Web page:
Wednesday, October 22, 2008

Long-awaited release does not disappoint

Artist: The Babyshakes
Title: The First One
Label: Douchemaster Records
Release date: September 2008
Vinyl color: The first few copies were half pink, half blue.

The long-awaited Babyshakes LP has been out a few weeks now, which means it is old enough to be in the rotation of local DJs and be stuck in the head of powerpop fans across the nation.

From the first track, "Hello Hello," to the end, this album was worth the wait.

All the best elements of this band (female lead and backup vocals, pop and western guitar slinging, and solid drumming) are wrapped up in one powerpop package with "Hello Hello".

"What Can You Do?" follows the slightly mellow "Far Away" and will hook you in the first time you hear it on this record, especially if you are already familiar with this tune thanks to the second Whirlyball 7". While all 10 tracks will surely spark discussion about female vocals and pop lyrics, it is the western-inspired guitar in songs like "What Can You Do?" that make this group unique.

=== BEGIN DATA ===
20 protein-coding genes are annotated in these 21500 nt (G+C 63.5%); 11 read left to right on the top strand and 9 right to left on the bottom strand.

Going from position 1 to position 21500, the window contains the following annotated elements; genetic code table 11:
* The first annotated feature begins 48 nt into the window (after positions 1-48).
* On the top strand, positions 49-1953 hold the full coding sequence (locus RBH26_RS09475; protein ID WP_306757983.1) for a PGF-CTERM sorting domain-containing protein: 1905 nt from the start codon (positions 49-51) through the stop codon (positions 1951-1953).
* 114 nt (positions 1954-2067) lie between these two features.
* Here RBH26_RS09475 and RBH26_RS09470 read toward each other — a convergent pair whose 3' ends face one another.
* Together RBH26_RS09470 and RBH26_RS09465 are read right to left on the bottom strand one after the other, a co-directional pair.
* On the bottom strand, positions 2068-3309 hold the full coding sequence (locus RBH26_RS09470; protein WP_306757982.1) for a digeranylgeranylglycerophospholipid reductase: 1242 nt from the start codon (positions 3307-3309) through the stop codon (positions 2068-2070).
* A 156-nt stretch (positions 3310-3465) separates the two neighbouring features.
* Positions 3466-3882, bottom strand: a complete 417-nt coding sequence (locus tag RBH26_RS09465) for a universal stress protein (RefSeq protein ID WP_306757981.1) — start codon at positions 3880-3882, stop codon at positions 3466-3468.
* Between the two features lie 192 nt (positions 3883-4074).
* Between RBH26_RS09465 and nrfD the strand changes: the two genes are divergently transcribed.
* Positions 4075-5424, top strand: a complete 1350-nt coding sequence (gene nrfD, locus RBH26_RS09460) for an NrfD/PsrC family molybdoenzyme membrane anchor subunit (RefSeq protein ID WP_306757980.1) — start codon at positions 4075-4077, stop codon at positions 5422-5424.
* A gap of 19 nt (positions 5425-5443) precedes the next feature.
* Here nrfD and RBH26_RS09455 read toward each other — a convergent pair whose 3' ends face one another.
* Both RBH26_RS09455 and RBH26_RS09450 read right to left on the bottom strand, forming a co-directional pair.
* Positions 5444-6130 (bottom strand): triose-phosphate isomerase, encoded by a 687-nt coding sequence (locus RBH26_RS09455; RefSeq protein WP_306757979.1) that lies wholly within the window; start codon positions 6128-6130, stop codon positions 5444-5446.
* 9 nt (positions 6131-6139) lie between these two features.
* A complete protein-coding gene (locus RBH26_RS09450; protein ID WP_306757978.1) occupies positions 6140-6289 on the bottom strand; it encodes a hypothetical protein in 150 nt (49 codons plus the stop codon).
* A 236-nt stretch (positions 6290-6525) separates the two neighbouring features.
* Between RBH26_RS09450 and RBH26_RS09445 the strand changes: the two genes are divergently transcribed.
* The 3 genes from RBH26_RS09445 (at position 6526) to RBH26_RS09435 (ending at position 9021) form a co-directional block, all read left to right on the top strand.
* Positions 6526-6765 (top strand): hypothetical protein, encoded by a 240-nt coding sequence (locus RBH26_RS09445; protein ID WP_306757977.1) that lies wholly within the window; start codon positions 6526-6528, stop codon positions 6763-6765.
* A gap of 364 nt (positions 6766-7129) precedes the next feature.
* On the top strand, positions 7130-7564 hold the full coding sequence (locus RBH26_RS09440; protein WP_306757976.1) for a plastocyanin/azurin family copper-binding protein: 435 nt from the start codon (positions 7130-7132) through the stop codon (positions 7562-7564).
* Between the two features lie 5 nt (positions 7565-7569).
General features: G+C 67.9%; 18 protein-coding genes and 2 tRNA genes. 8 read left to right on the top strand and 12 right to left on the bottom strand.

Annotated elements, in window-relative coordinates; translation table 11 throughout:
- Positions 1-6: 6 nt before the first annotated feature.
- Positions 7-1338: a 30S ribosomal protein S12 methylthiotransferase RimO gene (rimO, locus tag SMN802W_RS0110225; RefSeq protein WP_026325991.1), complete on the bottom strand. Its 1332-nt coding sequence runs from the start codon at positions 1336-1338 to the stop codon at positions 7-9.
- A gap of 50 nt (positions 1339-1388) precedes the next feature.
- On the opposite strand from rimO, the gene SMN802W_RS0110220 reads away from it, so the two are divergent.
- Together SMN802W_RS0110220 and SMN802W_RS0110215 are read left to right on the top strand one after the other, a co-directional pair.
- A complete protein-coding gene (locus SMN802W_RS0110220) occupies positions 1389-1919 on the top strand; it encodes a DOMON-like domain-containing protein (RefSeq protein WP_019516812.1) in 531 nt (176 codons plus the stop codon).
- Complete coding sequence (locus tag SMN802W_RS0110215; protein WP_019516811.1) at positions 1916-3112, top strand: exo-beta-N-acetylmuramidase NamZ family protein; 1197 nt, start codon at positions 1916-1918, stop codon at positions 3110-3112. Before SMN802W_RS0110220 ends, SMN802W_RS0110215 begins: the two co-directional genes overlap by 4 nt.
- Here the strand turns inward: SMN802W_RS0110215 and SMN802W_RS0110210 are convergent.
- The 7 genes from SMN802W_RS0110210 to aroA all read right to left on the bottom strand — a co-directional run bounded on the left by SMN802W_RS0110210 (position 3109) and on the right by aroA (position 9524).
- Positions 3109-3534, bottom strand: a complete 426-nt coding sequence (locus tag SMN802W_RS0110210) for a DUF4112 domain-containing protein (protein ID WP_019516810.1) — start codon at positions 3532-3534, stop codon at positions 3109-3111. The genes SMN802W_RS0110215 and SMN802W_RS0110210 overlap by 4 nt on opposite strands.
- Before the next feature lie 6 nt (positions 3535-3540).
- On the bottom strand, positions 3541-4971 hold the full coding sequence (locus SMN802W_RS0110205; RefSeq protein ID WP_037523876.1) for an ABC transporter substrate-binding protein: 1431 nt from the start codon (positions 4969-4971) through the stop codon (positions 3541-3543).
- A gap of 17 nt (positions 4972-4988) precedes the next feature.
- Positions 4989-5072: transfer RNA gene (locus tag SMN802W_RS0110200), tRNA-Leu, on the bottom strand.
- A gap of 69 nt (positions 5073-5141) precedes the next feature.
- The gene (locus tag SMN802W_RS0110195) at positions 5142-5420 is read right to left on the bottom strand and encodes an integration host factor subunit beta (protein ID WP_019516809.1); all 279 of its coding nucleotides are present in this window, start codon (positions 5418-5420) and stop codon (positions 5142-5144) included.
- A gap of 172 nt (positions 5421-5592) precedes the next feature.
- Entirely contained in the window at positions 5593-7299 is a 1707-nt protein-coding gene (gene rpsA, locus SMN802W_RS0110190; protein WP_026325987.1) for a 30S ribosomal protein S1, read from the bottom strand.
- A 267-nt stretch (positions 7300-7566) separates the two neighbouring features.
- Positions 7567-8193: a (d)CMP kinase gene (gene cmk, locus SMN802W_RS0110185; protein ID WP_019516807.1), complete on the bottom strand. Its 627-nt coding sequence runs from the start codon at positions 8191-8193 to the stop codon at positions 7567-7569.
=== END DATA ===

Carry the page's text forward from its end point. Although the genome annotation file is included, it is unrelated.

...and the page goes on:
"Now I Know" has a 1960's feel to it due to girl group inspired vocals, while the upbeat rockabilly sound of "On My Way" wraps up a solid side of vinyl.

The flipside begins with the sugary sweet melodies of "Ooh La Love" and a decent cover of "Love Machine." They are followed by three tracks were recorded with Murat Akturk of The Electric Shadows on drums. The first seven cuts featured the drumming of Dave "Carbona" Rahn, who also recorded and mixed the entire LP.

"Come On Babe" may be the most danceable tune of the 10, while album closers "Tell Me Now" and the lightning quick "Just Another" are solid pop tunes that fail to stand out when compared to their a-side counterparts.

There seems to be an unofficial Atlanta-New York talent swap, and these girls have called both cities home. Hopefully, the swap will lead to more records like this one.

Tuesday, October 21, 2008

On par with their live show, and that's saying something

Artist: The Stolen Minks
Title: The Stolen Minks EP
Label: New Romance For Kids Records
Release date: Originally came out on CD Aug. 2005, re-released in 2007 on 7" vinyl